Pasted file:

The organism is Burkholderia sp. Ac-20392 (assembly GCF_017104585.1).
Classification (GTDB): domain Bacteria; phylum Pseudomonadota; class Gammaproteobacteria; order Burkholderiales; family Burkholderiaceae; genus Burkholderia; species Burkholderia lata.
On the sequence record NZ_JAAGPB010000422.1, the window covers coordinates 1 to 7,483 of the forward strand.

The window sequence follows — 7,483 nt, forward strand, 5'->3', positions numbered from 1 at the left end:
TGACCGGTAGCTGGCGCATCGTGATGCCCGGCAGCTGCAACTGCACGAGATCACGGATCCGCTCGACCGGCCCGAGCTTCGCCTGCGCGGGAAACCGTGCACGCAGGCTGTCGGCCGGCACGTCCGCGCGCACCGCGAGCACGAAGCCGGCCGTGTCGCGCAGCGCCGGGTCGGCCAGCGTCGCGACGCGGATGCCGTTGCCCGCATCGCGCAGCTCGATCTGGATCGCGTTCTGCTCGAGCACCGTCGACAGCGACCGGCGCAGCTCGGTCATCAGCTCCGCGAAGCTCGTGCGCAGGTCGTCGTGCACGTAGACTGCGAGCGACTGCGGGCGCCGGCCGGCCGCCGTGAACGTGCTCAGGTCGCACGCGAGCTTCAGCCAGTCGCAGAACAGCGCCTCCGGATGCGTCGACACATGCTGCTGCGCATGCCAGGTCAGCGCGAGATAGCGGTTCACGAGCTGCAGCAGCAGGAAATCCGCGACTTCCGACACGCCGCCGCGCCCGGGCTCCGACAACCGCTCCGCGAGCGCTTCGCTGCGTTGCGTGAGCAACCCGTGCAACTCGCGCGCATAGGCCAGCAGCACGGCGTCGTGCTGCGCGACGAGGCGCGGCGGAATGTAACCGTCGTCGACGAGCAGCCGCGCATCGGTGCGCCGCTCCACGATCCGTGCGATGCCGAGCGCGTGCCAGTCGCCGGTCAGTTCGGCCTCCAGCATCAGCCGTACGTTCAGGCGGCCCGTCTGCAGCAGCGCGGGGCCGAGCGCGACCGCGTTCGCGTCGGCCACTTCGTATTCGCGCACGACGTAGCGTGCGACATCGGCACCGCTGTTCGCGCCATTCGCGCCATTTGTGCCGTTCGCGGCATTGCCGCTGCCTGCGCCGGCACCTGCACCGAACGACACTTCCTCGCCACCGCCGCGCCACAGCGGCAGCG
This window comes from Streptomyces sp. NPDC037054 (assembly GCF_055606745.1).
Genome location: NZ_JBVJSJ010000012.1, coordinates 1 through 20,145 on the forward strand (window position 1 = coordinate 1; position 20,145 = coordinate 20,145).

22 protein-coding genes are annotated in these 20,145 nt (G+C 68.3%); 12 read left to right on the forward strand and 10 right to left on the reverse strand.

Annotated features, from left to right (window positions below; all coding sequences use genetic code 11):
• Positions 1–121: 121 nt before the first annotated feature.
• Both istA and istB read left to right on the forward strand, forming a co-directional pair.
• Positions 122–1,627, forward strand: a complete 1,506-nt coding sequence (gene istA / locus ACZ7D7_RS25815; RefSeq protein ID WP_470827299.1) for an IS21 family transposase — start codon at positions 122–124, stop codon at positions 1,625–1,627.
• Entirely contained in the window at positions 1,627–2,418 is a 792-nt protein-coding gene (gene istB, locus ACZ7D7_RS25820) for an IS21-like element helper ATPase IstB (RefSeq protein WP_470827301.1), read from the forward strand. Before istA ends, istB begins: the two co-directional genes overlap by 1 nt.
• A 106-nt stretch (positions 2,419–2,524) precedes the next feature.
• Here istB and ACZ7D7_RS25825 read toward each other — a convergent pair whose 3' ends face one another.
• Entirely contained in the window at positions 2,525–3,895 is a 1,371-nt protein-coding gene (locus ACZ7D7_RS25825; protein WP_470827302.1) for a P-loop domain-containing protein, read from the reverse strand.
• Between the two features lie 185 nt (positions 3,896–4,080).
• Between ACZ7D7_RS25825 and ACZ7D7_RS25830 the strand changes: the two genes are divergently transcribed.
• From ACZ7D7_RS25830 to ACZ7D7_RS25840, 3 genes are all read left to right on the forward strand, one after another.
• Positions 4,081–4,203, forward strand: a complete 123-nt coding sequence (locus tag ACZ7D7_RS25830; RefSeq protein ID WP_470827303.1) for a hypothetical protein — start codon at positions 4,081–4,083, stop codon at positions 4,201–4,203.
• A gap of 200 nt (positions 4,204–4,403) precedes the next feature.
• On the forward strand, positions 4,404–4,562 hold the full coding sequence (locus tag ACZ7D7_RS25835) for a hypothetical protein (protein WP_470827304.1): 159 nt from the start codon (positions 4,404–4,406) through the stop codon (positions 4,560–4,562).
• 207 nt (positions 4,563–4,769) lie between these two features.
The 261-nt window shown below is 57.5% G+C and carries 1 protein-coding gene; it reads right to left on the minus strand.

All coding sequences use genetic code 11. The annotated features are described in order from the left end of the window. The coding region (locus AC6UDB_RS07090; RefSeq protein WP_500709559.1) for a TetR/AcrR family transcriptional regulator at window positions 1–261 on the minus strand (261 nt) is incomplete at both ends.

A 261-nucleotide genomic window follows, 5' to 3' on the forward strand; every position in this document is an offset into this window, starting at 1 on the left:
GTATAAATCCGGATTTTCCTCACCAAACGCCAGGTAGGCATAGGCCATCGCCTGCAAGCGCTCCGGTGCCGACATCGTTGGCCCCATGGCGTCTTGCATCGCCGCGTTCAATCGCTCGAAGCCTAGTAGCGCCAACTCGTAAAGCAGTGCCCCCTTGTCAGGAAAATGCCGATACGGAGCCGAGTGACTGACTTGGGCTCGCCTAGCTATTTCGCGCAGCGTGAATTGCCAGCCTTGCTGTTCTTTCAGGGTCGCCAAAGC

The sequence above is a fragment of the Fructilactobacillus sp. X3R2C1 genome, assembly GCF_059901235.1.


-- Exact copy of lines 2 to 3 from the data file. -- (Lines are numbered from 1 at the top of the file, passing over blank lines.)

Classification (GTDB): domain Bacteria; phylum Pseudomonadota; class Gammaproteobacteria; order Burkholderiales; family Burkholderiaceae; genus Burkholderia; species Burkholderia lata.
On the sequence record NZ_JAAGPB010000422.1, the window covers coordinates 1 to 7,483 of the forward strand.